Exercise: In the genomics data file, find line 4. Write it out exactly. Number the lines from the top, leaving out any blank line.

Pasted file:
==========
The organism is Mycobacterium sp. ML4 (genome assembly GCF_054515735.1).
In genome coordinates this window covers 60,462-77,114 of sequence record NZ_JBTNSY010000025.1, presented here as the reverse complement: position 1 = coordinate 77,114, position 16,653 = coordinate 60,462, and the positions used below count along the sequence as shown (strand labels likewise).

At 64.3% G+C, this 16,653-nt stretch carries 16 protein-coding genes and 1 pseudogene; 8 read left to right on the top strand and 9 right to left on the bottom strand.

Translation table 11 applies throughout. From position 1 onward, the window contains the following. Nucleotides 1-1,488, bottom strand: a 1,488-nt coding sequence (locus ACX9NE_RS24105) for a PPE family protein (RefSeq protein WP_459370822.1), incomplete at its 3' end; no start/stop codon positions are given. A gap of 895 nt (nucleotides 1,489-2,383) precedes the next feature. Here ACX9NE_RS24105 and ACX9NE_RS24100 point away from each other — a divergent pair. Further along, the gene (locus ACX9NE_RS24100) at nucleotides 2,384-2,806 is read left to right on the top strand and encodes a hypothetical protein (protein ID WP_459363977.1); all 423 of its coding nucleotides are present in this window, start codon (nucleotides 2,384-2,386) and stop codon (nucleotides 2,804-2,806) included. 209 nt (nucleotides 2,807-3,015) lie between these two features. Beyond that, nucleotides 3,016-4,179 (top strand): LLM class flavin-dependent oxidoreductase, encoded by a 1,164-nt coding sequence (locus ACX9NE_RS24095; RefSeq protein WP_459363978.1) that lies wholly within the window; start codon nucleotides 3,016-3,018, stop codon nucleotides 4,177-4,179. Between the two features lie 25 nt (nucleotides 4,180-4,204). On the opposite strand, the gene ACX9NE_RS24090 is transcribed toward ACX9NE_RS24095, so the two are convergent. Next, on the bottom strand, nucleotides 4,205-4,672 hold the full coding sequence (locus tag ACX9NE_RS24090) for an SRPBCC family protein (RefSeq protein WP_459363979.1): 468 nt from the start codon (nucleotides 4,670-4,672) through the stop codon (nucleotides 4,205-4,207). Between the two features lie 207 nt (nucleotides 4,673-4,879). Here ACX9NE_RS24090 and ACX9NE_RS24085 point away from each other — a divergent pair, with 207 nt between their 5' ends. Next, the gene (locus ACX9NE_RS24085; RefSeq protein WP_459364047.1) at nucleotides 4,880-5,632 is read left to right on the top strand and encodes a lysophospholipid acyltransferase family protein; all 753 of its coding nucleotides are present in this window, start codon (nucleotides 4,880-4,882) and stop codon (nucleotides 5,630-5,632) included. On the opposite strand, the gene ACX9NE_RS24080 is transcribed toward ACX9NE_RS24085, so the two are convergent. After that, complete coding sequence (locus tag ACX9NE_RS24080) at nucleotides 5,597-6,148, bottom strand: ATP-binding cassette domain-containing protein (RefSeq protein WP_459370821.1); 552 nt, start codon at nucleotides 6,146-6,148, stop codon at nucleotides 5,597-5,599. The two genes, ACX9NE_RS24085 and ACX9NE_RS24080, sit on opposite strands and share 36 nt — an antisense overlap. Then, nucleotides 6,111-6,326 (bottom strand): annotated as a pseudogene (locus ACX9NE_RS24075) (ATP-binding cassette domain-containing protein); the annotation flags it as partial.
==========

Translation table 11 applies throughout. From position 1 onward, the window contains the following. Nucleotides 1-1,488, bottom strand: a 1,488-nt coding sequence (locus ACX9NE_RS24105) for a PPE family protein (RefSeq protein WP_459370822.1), incomplete at its 3' end; no start/stop codon positions are given. A gap of 895 nt (nucleotides 1,489-2,383) precedes the next feature. Here ACX9NE_RS24105 and ACX9NE_RS24100 point away from each other — a divergent pair. Further along, the gene (locus ACX9NE_RS24100) at nucleotides 2,384-2,806 is read left to right on the top strand and encodes a hypothetical protein (protein ID WP_459363977.1); all 423 of its coding nucleotides are present in this window, start codon (nucleotides 2,384-2,386) and stop codon (nucleotides 2,804-2,806) included. 209 nt (nucleotides 2,807-3,015) lie between these two features. Beyond that, nucleotides 3,016-4,179 (top strand): LLM class flavin-dependent oxidoreductase, encoded by a 1,164-nt coding sequence (locus ACX9NE_RS24095; RefSeq protein WP_459363978.1) that lies wholly within the window; start codon nucleotides 3,016-3,018, stop codon nucleotides 4,177-4,179. Between the two features lie 25 nt (nucleotides 4,180-4,204). On the opposite strand, the gene ACX9NE_RS24090 is transcribed toward ACX9NE_RS24095, so the two are convergent. Next, on the bottom strand, nucleotides 4,205-4,672 hold the full coding sequence (locus tag ACX9NE_RS24090) for an SRPBCC family protein (RefSeq protein WP_459363979.1): 468 nt from the start codon (nucleotides 4,670-4,672) through the stop codon (nucleotides 4,205-4,207). Between the two features lie 207 nt (nucleotides 4,673-4,879). Here ACX9NE_RS24090 and ACX9NE_RS24085 point away from each other — a divergent pair, with 207 nt between their 5' ends. Next, the gene (locus ACX9NE_RS24085; RefSeq protein WP_459364047.1) at nucleotides 4,880-5,632 is read left to right on the top strand and encodes a lysophospholipid acyltransferase family protein; all 753 of its coding nucleotides are present in this window, start codon (nucleotides 4,880-4,882) and stop codon (nucleotides 5,630-5,632) included. On the opposite strand, the gene ACX9NE_RS24080 is transcribed toward ACX9NE_RS24085, so the two are convergent. After that, complete coding sequence (locus tag ACX9NE_RS24080) at nucleotides 5,597-6,148, bottom strand: ATP-binding cassette domain-containing protein (RefSeq protein WP_459370821.1); 552 nt, start codon at nucleotides 6,146-6,148, stop codon at nucleotides 5,597-5,599. The two genes, ACX9NE_RS24085 and ACX9NE_RS24080, sit on opposite strands and share 36 nt — an antisense overlap. Then, nucleotides 6,111-6,326 (bottom strand): annotated as a pseudogene (locus ACX9NE_RS24075) (ATP-binding cassette domain-containing protein); the annotation flags it as partial.